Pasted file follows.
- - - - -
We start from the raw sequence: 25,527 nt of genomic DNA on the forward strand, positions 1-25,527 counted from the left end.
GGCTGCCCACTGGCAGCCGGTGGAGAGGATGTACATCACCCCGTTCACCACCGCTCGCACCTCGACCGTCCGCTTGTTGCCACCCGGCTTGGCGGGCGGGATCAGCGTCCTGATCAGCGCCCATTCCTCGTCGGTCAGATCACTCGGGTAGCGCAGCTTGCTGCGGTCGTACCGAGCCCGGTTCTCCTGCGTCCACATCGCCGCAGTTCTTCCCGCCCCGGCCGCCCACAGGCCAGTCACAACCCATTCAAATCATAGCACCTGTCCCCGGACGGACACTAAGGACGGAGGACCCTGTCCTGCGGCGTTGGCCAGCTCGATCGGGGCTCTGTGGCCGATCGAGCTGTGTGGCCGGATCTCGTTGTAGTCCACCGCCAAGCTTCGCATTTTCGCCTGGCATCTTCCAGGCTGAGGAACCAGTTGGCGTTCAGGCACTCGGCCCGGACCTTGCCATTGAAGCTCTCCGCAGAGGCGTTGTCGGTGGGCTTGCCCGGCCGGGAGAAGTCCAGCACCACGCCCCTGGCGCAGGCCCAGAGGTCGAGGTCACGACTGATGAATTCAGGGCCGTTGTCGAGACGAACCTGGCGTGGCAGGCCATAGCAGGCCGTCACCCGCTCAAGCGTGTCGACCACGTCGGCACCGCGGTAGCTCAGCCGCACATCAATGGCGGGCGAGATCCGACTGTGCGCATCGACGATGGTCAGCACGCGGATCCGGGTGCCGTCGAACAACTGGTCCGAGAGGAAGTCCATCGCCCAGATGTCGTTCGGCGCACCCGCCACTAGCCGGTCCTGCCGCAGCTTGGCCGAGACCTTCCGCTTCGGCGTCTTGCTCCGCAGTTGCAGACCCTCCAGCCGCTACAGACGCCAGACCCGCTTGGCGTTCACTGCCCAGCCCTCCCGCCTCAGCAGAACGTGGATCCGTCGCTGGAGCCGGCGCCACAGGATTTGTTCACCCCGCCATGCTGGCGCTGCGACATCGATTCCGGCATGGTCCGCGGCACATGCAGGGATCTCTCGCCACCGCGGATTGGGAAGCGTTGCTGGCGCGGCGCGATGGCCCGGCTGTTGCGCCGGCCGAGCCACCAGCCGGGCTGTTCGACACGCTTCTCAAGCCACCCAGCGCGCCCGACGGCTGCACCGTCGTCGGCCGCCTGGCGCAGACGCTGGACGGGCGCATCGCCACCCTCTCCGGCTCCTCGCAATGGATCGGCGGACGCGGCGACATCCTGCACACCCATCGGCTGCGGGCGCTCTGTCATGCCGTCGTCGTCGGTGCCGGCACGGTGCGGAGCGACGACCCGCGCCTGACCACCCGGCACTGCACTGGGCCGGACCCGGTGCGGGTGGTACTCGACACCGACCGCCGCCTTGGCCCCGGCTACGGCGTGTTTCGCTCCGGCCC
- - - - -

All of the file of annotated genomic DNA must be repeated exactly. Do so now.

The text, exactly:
We start from the raw sequence: 25,527 nt of genomic DNA on the forward strand, positions 1-25,527 counted from the left end.
GGCTGCCCACTGGCAGCCGGTGGAGAGGATGTACATCACCCCGTTCACCACCGCTCGCACCTCGACCGTCCGCTTGTTGCCACCCGGCTTGGCGGGCGGGATCAGCGTCCTGATCAGCGCCCATTCCTCGTCGGTCAGATCACTCGGGTAGCGCAGCTTGCTGCGGTCGTACCGAGCCCGGTTCTCCTGCGTCCACATCGCCGCAGTTCTTCCCGCCCCGGCCGCCCACAGGCCAGTCACAACCCATTCAAATCATAGCACCTGTCCCCGGACGGACACTAAGGACGGAGGACCCTGTCCTGCGGCGTTGGCCAGCTCGATCGGGGCTCTGTGGCCGATCGAGCTGTGTGGCCGGATCTCGTTGTAGTCCACCGCCAAGCTTCGCATTTTCGCCTGGCATCTTCCAGGCTGAGGAACCAGTTGGCGTTCAGGCACTCGGCCCGGACCTTGCCATTGAAGCTCTCCGCAGAGGCGTTGTCGGTGGGCTTGCCCGGCCGGGAGAAGTCCAGCACCACGCCCCTGGCGCAGGCCCAGAGGTCGAGGTCACGACTGATGAATTCAGGGCCGTTGTCGAGACGAACCTGGCGTGGCAGGCCATAGCAGGCCGTCACCCGCTCAAGCGTGTCGACCACGTCGGCACCGCGGTAGCTCAGCCGCACATCAATGGCGGGCGAGATCCGACTGTGCGCATCGACGATGGTCAGCACGCGGATCCGGGTGCCGTCGAACAACTGGTCCGAGAGGAAGTCCATCGCCCAGATGTCGTTCGGCGCACCCGCCACTAGCCGGTCCTGCCGCAGCTTGGCCGAGACCTTCCGCTTCGGCGTCTTGCTCCGCAGTTGCAGACCCTCCAGCCGCTACAGACGCCAGACCCGCTTGGCGTTCACTGCCCAGCCCTCCCGCCTCAGCAGAACGTGGATCCGTCGCTGGAGCCGGCGCCACAGGATTTGTTCACCCCGCCATGCTGGCGCTGCGACATCGATTCCGGCATGGTCCGCGGCACATGCAGGGATCTCTCGCCACCGCGGATTGGGAAGCGTTGCTGGCGCGGCGCGATGGCCCGGCTGTTGCGCCGGCCGAGCCACCAGCCGGGCTGTTCGACACGCTTCTCAAGCCACCCAGCGCGCCCGACGGCTGCACCGTCGTCGGCCGCCTGGCGCAGACGCTGGACGGGCGCATCGCCACCCTCTCCGGCTCCTCGCAATGGATCGGCGGACGCGGCGACATCCTGCACACCCATCGGCTGCGGGCGCTCTGTCATGCCGTCGTCGTCGGTGCCGGCACGGTGCGGAGCGACGACCCGCGCCTGACCACCCGGCACTGCACTGGGCCGGACCCGGTGCGGGTGGTACTCGACACCGACCGCCGCCTTGGCCCCGGCTACGGCGTGTTTCGCTCCGGCCC